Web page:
Updated on August 28, 2019
We all know that certified products can cost a bit more – after all, certification is an investment in better farming, a better environment and better quality of life for farmers. But why is the additional cost for UTZ certified ingredients different from supplier to supplier? And does this extra cost always benefit the farmer? Time to find out more, using cocoa as an example. We asked Sven Drillenburg, Europe Lead Markets, to tell us about what influences sustainability costs: “Just as each farm is different from the next, the cost of investing in certification can vary too. We as an organization don’t set the price for premium or investment payments, but we do want everyone to be clear about the costs of certification and open about what’s included in the price of UTZ certified ingredients.” In general the cost of sustainability includes the following:
The UTZ premium is the extra amount paid to farmers on top of the market price for their UTZ certified coffee, cocoa or tea. In 2018, globally, the average UTZ premium for cocoa was €83/MT cocoa beans. But there is no set premium – the amount is negotiated between the first buyer and the farmer or farmer group. We do check that the cash premium goes directly to the farmers; with this premium they can cover management costs, products and services. In the case of a farmer group, in general 50% goes to the individual farmers in cash. All group members must benefit.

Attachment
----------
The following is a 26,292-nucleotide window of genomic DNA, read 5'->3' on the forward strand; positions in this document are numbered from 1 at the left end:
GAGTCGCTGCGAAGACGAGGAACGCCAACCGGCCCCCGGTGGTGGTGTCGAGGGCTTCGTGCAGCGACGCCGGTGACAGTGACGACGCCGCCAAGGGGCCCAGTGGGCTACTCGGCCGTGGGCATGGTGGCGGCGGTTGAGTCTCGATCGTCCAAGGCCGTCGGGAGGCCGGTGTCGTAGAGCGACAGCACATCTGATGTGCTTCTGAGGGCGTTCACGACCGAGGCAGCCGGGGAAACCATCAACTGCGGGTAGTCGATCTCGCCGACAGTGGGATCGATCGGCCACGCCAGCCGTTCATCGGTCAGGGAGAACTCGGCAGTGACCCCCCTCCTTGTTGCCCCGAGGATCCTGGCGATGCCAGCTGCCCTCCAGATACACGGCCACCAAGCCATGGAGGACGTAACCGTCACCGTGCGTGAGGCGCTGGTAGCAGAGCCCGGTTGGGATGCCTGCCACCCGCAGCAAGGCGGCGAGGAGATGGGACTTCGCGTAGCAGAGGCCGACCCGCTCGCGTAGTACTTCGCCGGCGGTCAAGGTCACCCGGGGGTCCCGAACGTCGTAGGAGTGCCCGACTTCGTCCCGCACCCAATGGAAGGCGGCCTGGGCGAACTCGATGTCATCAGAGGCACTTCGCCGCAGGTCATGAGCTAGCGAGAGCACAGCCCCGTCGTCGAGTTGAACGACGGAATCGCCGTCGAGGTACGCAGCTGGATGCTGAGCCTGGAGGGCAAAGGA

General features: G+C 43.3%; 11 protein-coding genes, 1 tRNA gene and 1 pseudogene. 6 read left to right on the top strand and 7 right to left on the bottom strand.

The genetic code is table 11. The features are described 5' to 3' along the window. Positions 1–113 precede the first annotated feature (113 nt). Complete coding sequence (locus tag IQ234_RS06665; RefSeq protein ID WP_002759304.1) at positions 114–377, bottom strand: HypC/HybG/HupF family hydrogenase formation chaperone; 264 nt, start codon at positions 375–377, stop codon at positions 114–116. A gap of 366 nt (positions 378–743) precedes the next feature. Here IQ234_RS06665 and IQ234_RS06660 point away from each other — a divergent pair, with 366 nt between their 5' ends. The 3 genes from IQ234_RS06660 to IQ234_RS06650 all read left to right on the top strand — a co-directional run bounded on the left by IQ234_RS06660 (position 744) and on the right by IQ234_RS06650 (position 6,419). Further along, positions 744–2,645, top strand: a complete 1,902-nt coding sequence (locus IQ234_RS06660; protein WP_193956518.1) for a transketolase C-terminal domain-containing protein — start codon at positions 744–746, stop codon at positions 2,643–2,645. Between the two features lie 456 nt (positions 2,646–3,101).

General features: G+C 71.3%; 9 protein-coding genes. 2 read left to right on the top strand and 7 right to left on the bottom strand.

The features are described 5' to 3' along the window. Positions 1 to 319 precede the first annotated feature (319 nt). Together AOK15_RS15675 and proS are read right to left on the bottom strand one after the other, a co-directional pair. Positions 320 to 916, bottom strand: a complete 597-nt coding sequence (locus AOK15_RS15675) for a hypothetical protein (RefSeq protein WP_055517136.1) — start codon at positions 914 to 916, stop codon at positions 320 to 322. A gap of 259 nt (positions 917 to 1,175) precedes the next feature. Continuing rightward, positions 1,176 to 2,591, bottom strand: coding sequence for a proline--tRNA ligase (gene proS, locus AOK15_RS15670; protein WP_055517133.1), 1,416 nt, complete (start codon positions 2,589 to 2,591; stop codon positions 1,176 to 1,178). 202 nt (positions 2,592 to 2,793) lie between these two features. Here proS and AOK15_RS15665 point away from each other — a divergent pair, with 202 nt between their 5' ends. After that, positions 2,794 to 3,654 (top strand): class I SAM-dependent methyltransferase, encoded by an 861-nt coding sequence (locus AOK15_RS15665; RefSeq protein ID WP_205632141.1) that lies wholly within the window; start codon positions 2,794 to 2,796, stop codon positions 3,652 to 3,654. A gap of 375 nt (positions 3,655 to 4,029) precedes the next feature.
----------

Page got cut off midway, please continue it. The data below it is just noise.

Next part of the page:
Cost 2 – investments
Investment in a sustainable supply chain is broader than just the cash premium. Many farmers need support to get organized and trained in e.g. good agricultural practices. The support is often organized via traders and this comes at a cost. Also, farmer groups need to be audited to get their certificate. The cost of these investments are usually passed on in the supply chain. As each farm is different, the costs can vary too.
The first buyer in the cocoa supply chain (or the last, in coffee and tea) pays a program fee to the UTZ program, calculated on the volume they buy. The current fee is €10 per ton of cocoa beans. However to make chocolate, you need to process beans into liquor and later on into butter and powder. When processing beans into liquor an average of 18% is lost, that’s why the conversion rate is set at 82%. Therefore the program fee per MT of liquor differs from the program fee per MT of beans. The program fee and conversion rates are fixed. The program fee covers the running costs of the UTZ program and our investments in research and innovation.
Find out more
Sven concludes: “We encourage companies to ask their supplier to give them a breakdown of the sustainability costs within their price. Or if you are a supplier, to give your buyers more information on this topic. It’s good for everyone to be clear about the investment involved in sustainable farming.”
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